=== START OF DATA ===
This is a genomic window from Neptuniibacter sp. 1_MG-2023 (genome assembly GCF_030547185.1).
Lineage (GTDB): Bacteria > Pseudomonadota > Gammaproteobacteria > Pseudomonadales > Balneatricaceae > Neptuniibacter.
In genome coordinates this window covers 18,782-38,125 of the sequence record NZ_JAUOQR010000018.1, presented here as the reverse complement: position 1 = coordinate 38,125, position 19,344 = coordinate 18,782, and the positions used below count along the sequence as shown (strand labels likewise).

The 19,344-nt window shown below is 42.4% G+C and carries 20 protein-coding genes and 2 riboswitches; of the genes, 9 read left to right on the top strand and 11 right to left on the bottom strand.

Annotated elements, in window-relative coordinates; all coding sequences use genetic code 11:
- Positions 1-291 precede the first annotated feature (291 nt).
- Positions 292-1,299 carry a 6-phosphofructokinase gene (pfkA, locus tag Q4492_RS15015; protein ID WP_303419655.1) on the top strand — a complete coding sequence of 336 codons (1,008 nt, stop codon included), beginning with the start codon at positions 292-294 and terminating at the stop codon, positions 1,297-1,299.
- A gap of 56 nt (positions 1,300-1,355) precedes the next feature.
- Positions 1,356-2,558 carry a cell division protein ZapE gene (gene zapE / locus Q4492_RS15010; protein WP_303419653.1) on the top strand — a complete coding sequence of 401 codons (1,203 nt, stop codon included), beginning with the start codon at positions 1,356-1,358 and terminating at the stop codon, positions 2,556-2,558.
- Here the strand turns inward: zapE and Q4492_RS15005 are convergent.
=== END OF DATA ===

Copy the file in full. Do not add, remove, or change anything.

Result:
This is a genomic window from Neptuniibacter sp. 1_MG-2023 (genome assembly GCF_030547185.1).
Lineage (GTDB): Bacteria > Pseudomonadota > Gammaproteobacteria > Pseudomonadales > Balneatricaceae > Neptuniibacter.
In genome coordinates this window covers 18,782-38,125 of the sequence record NZ_JAUOQR010000018.1, presented here as the reverse complement: position 1 = coordinate 38,125, position 19,344 = coordinate 18,782, and the positions used below count along the sequence as shown (strand labels likewise).

The 19,344-nt window shown below is 42.4% G+C and carries 20 protein-coding genes and 2 riboswitches; of the genes, 9 read left to right on the top strand and 11 right to left on the bottom strand.

Annotated elements, in window-relative coordinates; all coding sequences use genetic code 11:
- Positions 1-291 precede the first annotated feature (291 nt).
- Positions 292-1,299 carry a 6-phosphofructokinase gene (pfkA, locus tag Q4492_RS15015; protein ID WP_303419655.1) on the top strand — a complete coding sequence of 336 codons (1,008 nt, stop codon included), beginning with the start codon at positions 292-294 and terminating at the stop codon, positions 1,297-1,299.
- A gap of 56 nt (positions 1,300-1,355) precedes the next feature.
- Positions 1,356-2,558 carry a cell division protein ZapE gene (gene zapE / locus Q4492_RS15010; protein WP_303419653.1) on the top strand — a complete coding sequence of 401 codons (1,203 nt, stop codon included), beginning with the start codon at positions 1,356-1,358 and terminating at the stop codon, positions 2,556-2,558.
- Here the strand turns inward: zapE and Q4492_RS15005 are convergent.